A summary of social care stories from the main newspapers

Including Saturday and Sunday.

By Clare Jerrom and Reg McKay.

Ruling forces prisons to relax policy on jail

Mothers may now be able to keep their babies in prison after the
current 18-month cut off age, the court of appeal ruled yesterday.
The age may increase to three or four, according to the ruling.

The test cases arose after two mothers convicted of drug
offences argued that separating them from their children breached
their right to family life under the European Convention of Human

Last May, the high court ruled that the prison service was
allowed to run its inflexible policy. But yesterday (Friday) Lord
Phillips, Lord Justice Brook and Lady Justice Hale allowed the
appeal of one mother known as Q. The service must now reconsider
her case, although the appeal from prisoner P was rejected on the
grounds that a reconsideration was unlikely to find another

The judges said the home office and the prison service were
entitled to a policy, but to enforce it rigidly defeated the
policy’s aim of promoting the welfare of the child.

Source:- The Guardian Saturday 21 July page 7

Bulger killers go to halfway houses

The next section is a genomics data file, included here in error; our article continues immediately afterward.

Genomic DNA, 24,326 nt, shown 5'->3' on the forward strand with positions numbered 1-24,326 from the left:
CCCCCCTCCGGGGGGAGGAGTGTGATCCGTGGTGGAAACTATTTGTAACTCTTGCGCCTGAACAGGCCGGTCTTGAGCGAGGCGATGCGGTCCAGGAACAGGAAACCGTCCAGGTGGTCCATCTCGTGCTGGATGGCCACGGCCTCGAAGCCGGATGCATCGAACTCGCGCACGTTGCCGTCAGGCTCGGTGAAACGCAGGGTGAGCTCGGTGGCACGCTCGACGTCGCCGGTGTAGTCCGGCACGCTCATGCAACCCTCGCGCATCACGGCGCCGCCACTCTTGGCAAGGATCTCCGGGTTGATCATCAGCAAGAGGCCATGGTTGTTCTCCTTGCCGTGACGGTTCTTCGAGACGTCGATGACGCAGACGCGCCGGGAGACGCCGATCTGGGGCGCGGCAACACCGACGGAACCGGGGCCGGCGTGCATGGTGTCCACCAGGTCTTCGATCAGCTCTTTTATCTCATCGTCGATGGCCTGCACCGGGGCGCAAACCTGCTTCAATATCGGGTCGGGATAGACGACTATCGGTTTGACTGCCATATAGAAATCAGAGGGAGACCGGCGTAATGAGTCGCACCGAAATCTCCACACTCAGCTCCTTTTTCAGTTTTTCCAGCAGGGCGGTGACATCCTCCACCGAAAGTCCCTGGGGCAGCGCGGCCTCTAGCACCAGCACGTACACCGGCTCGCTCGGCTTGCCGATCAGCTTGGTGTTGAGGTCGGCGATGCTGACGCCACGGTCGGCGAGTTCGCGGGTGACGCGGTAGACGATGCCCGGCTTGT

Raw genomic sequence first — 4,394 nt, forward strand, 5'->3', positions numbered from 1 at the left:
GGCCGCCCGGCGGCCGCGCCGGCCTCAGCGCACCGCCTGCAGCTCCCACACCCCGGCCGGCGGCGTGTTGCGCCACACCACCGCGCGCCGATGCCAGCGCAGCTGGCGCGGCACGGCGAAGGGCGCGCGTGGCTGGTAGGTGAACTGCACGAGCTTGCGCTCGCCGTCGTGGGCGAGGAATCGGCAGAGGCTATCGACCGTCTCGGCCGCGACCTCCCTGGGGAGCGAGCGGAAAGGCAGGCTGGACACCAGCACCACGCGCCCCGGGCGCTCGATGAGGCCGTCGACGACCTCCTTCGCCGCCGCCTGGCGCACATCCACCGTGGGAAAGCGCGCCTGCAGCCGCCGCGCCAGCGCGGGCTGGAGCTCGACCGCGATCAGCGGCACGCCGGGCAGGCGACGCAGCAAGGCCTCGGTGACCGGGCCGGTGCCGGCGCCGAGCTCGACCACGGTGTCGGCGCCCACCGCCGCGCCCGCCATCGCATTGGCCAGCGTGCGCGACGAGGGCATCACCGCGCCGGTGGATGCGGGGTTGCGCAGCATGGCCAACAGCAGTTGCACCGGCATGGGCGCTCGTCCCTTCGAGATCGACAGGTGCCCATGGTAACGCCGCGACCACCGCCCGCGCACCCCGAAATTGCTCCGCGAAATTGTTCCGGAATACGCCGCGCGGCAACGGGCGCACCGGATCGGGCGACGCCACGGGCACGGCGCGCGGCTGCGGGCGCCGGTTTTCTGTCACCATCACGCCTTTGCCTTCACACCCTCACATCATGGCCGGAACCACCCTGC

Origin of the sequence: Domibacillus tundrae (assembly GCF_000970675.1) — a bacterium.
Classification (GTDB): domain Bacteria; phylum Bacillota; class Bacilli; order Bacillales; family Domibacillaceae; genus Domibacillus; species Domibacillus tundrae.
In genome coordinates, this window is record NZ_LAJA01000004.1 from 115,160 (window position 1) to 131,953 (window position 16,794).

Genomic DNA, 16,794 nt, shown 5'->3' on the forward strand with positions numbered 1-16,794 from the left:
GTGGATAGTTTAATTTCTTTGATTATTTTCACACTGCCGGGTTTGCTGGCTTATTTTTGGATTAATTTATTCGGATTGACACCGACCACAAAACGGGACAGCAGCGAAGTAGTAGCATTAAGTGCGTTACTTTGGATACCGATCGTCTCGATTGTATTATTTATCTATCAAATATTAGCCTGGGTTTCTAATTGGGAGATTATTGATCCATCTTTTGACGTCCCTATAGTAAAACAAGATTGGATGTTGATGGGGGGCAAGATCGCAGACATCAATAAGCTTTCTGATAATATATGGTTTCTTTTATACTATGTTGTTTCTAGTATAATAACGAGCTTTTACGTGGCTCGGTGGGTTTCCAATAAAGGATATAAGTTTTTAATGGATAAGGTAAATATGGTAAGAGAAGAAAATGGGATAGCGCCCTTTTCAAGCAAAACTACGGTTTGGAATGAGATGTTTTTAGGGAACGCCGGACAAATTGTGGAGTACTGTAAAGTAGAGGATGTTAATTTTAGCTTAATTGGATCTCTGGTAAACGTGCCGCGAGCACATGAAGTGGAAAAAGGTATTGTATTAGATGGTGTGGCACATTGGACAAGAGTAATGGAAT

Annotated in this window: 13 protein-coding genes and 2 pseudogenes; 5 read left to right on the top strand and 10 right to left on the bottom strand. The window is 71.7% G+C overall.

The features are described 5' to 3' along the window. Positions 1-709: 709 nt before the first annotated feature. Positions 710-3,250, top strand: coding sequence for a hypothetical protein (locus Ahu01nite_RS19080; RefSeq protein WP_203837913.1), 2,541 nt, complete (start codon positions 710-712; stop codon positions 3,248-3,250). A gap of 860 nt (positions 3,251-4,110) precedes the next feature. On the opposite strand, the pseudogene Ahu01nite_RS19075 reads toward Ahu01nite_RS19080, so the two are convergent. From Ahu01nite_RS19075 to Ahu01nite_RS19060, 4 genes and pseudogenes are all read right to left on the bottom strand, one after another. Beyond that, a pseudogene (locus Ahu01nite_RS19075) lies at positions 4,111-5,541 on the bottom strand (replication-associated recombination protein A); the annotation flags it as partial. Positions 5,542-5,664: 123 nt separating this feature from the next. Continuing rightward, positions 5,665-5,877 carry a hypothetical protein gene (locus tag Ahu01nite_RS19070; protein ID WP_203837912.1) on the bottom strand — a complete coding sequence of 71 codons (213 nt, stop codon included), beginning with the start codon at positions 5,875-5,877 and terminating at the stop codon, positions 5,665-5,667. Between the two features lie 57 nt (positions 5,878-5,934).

The two killers of toddler James Bulger have left secure care
and moved into halfway houses as part of their planned
reintegration to society.

Robert Thompson and Jon Venables moved after each one was
allowed to go on a short holiday to disclosed locations in Britain.
Both have been held in local authority secure units since being
convicted of murder in 1993.

A source said yesterday: “They will probably have less privacy
in the halfway house than in the secure unit. These houses are not
palatial and the boys will be under 24-hour supervision, at least
in the initial stages.”

The home office refused to comment about the move or

Source:- Daily Telegraph Saturday 21 July page 8

Brixton mob ransacks shops after gun demo

Three police officers have been injured after stone throwing
youths took to the streets of Brixton in south London on

The violence broke out after a demonstration over the shooting
of a man carrying a lighter in the shape of a gun.

Although the demonstration was peaceful, youths smashed windows
and threw stones after it finished at the estate where Derek
Bennett was shot.

A police spokesperson said: “There have been isolated incidents
of criminal damage and sporadic incidents of public disorder by
small groups of youths.”

Source:- Daily Telegraph Saturday 21 July page 8

Ministers fail to spend £7bn meant for public

Public services were denied funding of £7 billion as the
government failed to reach its spending targets, according to a
report from the Treasury.

Whitehall departments are estimated to have spent £190.5
billion in the year to April 2001, 3 per cent less than their
agreed limit of £197.4 billion.

The shortfalls were in education and health.

Dan Hodges of the GMB union said the report raised questions
over the need to introduce private sector input to public

The doh spent only £44.8 billion of its £45.5 billion

Source:- Independent Saturday 21 July page 2

Adopted woman wins court fight to reveal her

Adoption agencies could be forced to be more open with their